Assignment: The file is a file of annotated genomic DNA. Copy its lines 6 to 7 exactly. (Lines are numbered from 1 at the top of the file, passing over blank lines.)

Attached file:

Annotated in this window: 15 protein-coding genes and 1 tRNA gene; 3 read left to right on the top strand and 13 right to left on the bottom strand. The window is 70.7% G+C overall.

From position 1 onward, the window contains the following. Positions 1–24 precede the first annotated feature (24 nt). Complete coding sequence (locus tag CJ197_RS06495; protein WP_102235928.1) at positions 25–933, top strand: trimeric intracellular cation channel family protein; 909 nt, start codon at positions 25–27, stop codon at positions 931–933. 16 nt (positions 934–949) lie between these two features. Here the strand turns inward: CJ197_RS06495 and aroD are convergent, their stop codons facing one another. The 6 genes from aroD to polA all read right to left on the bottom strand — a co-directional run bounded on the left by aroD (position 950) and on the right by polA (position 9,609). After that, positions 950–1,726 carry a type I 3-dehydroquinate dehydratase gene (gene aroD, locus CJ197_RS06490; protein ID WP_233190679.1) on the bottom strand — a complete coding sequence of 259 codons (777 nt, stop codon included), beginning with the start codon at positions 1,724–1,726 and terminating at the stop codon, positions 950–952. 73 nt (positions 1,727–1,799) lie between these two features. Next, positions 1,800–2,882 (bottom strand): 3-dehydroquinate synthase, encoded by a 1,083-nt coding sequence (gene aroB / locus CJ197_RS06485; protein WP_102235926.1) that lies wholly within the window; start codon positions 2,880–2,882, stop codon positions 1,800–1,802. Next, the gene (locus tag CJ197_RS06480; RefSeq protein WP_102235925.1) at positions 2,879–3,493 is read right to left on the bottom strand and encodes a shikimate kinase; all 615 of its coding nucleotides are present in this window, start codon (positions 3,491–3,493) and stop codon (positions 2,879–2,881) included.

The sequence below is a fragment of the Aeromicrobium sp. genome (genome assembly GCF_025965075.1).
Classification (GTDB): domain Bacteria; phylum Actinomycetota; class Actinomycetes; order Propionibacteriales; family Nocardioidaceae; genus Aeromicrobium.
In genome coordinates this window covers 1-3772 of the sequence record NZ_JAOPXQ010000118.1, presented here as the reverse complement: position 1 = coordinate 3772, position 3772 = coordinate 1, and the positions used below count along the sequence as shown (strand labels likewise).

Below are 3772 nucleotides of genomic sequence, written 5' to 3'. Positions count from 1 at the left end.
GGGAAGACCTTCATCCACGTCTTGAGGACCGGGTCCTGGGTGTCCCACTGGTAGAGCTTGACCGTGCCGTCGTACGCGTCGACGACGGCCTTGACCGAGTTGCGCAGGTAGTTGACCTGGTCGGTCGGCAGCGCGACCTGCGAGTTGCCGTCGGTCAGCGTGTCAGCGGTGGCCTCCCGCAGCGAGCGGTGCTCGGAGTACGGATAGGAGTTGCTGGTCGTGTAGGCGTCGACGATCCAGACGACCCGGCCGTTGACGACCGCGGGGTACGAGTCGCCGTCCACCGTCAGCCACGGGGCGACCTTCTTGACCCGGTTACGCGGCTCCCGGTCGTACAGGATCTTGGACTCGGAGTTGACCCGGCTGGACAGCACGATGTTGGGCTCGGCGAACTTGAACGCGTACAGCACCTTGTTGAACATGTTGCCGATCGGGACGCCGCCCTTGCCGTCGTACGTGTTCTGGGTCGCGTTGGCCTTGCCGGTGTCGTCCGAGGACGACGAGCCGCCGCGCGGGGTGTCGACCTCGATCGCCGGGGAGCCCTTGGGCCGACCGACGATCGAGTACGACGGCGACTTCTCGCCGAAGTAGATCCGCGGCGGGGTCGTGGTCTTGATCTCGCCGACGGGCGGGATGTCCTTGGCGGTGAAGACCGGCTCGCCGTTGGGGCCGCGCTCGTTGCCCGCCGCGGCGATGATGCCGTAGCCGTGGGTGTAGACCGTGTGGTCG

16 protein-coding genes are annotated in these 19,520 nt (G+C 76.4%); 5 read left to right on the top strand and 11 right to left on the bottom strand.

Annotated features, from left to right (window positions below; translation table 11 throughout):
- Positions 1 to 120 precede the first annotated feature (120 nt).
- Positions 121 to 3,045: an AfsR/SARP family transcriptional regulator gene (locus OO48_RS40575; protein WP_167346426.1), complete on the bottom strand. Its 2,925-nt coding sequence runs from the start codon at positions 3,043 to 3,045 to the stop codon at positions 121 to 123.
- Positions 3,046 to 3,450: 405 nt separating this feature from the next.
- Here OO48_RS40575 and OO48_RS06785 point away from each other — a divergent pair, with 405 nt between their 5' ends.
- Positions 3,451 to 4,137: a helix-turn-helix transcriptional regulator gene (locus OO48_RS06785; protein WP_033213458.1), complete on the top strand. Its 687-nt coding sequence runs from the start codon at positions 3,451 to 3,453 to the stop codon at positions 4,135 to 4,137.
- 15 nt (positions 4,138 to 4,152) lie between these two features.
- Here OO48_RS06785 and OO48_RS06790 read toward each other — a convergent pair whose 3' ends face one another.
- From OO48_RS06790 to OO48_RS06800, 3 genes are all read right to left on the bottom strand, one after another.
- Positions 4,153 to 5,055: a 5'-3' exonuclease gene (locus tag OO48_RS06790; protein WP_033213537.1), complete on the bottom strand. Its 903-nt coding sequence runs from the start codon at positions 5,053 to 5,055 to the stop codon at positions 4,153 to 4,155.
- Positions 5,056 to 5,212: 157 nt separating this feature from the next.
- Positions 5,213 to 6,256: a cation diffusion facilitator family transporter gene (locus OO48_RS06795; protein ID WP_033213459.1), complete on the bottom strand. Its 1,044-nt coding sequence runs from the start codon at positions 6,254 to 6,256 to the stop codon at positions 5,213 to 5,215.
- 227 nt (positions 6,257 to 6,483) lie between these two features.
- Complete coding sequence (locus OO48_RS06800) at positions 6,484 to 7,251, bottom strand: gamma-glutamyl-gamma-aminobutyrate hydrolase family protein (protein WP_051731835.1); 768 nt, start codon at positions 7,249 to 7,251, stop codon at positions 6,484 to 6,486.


Below are 3772 nucleotides of genomic sequence, written 5' to 3'. Positions count from 1 at the left end.
GGGAAGACCTTCATCCACGTCTTGAGGACCGGGTCCTGGGTGTCCCACTGGTAGAGCTTGACCGTGCCGTCGTACGCGTCGACGACGGCCTTGACCGAGTTGCGCAGGTAGTTGACCTGGTCGGTCGGCAGCGCGACCTGCGAGTTGCCGTCGGTCAGCGTGTCAGCGGTGGCCTCCCGCAGCGAGCGGTGCTCGGAGTACGGATAGGAGTTGCTGGTCGTGTAGGCGTCGACGATCCAGACGACCCGGCCGTTGACGACCGCGGGGTACGAGTCGCCGTCCACCGTCAGCCACGGGGCGACCTTCTTGACCCGGTTACGCGGCTCCCGGTCGTACAGGATCTTGGACTCGGAGTTGACCCGGCTGGACAGCACGATGTTGGGCTCGGCGAACTTGAACGCGTACAGCACCTTGTTGAACATGTTGCCGATCGGGACGCCGCCCTTGCCGTCGTACGTGTTCTGGGTCGCGTTGGCCTTGCCGGTGTCGTCCGAGGACGACGAGCCGCCGCGCGGGGTGTCGACCTCGATCGCCGGGGAGCCCTTGGGCCGACCGACGATCGAGTACGACGGCGACTTCTCGCCGAAGTAGATCCGCGGCGGGGTCGTGGTCTTGATCTCGCCGACGGGCGGGATGTCCTTGGCGGTGAAGACCGGCTCGCCGTTGGGGCCGCGCTCGTTGCCCGCCGCGGCGATGATGCCGTAGCCGTGGGTGTAGACCGTGTGGTCG